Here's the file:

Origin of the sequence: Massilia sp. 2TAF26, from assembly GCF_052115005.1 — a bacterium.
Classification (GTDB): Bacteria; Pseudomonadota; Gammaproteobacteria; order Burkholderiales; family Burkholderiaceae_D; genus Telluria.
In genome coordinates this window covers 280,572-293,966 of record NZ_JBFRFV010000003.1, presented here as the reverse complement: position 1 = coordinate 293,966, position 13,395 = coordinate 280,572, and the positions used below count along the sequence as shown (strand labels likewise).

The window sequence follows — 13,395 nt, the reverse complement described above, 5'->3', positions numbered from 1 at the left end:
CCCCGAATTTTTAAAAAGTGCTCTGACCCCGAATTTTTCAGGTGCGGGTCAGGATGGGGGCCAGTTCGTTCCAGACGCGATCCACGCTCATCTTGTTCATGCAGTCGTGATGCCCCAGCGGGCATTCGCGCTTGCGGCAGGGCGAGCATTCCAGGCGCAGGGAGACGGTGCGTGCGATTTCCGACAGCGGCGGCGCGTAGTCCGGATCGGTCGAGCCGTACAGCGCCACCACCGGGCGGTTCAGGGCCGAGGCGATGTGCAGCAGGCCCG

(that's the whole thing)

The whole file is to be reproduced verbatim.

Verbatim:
Origin of the sequence: Massilia sp. 2TAF26, from assembly GCF_052115005.1 — a bacterium.
Classification (GTDB): Bacteria; Pseudomonadota; Gammaproteobacteria; order Burkholderiales; family Burkholderiaceae_D; genus Telluria.
In genome coordinates this window covers 280,572-293,966 of record NZ_JBFRFV010000003.1, presented here as the reverse complement: position 1 = coordinate 293,966, position 13,395 = coordinate 280,572, and the positions used below count along the sequence as shown (strand labels likewise).

The window sequence follows — 13,395 nt, the reverse complement described above, 5'->3', positions numbered from 1 at the left end:
CCCCGAATTTTTAAAAAGTGCTCTGACCCCGAATTTTTCAGGTGCGGGTCAGGATGGGGGCCAGTTCGTTCCAGACGCGATCCACGCTCATCTTGTTCATGCAGTCGTGATGCCCCAGCGGGCATTCGCGCTTGCGGCAGGGCGAGCATTCCAGGCGCAGGGAGACGGTGCGTGCGATTTCCGACAGCGGCGGCGCGTAGTCCGGATCGGTCGAGCCGTACAGCGCCACCACCGGGCGGTTCAGGGCCGAGGCGATGTGCAGCAGGCCCG